They needed to show that the fish could tell the difference between objects that were indistinguishable by sight, touch, smell or any other known sense. They chose porous earthenware pots with contents of different electrical conductivity. They eventually showed that the fish could distinguish a pot filled with aquarium water, from an identical pot containing 75% aquarium water plus 25% distilled water. They also showed that it could distinguish between pots filled with aquarium water, with and without a glass tube of 2 mm diameter down its centre. It could not, however, distinguish between a pot of diluted aquarium water and an electrically equivalent pot of undiluted aquarium water with a glass tube in it.
While Lissmann concentrated on training the fish to make ever-finer discriminations, Machin built an electrical model of it. This model had a Perspex body immersed in a shallow tank of tapwater. Two electrodes on the long axis of the body were used to establish an electric field like the one produced by the fish. Recording electrodes around the edge of the body proved capable of recording distortions of the field like the ones shown in Fig. 1, when objects of higher or lower conductivity were placed in the water. There was a feeling of rivalry between Machin and the fish; which could make the finer discriminations? The fish won hands down, but the experiments with the model showed that the postulated mechanism for object location was feasible.
Gymnarchus lives in extremely turbid rivers. Lissmann(1958) showed that the weakly electric gymnotid fish, which are active mainly at night, have similar sensitivity to electric fields. The value of a non-visual means of locating objects is evident, both in turbid water and in darkness.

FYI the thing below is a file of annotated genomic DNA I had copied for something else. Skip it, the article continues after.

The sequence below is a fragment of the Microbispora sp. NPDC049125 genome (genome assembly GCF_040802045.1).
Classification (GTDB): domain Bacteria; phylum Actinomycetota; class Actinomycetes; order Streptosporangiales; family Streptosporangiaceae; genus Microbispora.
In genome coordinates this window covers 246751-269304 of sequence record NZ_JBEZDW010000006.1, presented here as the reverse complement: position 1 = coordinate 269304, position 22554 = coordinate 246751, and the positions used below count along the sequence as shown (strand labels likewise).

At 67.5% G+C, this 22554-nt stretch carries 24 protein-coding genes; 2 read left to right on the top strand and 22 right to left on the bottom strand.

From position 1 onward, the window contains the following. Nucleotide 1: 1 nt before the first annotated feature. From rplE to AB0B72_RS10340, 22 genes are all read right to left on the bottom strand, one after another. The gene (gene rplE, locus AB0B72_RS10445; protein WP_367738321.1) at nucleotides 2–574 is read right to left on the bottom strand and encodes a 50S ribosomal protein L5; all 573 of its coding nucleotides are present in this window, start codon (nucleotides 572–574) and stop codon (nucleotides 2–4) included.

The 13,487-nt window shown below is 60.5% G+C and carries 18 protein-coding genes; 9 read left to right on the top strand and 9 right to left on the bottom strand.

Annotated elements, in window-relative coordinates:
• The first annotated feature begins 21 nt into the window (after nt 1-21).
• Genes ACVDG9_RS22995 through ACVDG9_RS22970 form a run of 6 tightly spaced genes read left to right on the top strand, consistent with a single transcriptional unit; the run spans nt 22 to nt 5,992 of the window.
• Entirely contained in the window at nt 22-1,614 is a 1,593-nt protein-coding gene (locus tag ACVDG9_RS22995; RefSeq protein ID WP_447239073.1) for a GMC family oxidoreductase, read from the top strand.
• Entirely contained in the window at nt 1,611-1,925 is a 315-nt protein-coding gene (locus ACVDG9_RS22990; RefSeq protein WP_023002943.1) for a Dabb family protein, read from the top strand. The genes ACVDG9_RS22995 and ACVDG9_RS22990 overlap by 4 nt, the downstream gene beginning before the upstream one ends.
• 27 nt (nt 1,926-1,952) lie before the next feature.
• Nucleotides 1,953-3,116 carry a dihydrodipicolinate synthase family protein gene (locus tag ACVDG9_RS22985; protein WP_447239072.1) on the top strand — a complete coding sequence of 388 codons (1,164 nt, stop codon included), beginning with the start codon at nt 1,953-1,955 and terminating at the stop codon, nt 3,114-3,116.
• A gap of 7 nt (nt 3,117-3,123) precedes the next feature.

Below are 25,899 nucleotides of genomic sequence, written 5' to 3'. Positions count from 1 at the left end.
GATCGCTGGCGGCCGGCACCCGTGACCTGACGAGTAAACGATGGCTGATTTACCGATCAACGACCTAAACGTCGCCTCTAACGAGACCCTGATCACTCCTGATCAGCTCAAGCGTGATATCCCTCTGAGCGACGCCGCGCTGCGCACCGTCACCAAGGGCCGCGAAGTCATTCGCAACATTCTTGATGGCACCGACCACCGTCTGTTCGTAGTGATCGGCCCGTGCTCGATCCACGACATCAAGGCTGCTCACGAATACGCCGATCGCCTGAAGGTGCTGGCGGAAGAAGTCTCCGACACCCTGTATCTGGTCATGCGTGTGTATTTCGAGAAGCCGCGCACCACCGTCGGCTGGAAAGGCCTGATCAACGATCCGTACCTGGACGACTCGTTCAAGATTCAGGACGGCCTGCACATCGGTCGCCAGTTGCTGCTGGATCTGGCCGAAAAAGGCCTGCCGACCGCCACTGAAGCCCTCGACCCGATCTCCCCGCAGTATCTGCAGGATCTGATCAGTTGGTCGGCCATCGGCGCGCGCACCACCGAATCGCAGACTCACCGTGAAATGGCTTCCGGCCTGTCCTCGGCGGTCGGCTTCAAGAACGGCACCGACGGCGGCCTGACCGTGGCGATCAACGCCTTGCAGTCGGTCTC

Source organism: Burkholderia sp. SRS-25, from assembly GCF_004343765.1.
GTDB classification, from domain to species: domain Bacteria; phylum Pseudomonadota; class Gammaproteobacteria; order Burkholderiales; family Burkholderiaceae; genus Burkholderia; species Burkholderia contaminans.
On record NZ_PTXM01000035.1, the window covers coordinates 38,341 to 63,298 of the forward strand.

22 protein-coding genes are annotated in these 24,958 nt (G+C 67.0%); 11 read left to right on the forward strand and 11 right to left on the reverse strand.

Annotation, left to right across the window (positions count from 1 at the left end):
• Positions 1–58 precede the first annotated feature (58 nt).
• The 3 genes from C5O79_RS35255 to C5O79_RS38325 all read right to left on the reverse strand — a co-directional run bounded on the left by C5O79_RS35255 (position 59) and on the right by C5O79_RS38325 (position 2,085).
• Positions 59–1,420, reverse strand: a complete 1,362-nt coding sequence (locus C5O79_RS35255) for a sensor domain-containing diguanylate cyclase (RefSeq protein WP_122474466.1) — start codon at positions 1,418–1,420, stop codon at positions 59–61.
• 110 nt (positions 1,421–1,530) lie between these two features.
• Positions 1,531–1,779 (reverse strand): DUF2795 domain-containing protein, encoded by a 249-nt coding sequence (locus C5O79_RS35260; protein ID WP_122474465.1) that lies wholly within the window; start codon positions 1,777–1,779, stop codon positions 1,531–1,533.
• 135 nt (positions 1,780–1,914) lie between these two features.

Lissmann and Machin had discovered and explained a new sense, utterly unlike anything that we humans can experience. Here was something at least as remarkable as the echolocation of bats, a discovery of the previous decade(see Griffin, 1958). It has generated a huge and diverse literature, both before and after Moller's(1995) book. Physiologists have shown in great detail how the electric organs and electroreceptors work. Neurobiologists have investigated the processing of receptor output in the brain. Researchers in animal behaviour have shown how fish use the electric sense in their natural environments, and how they interact with neighbouring electric fishes to avoid being confused by their signals. Electrolocation has been shown to be a remarkably refined sense, enabling fish to discern the shapes, distances and, to some extent, the composition of objects(von der Emde, 2004). We can now appreciate the major part it plays in the lives of the two large groups of fish that possess it.
R. McNeill Alexander writes about H. W. Lissmann and K. E. Machin's 1958 paper `The mechanism of object location in Gymnarchus niloticus and similar fish.'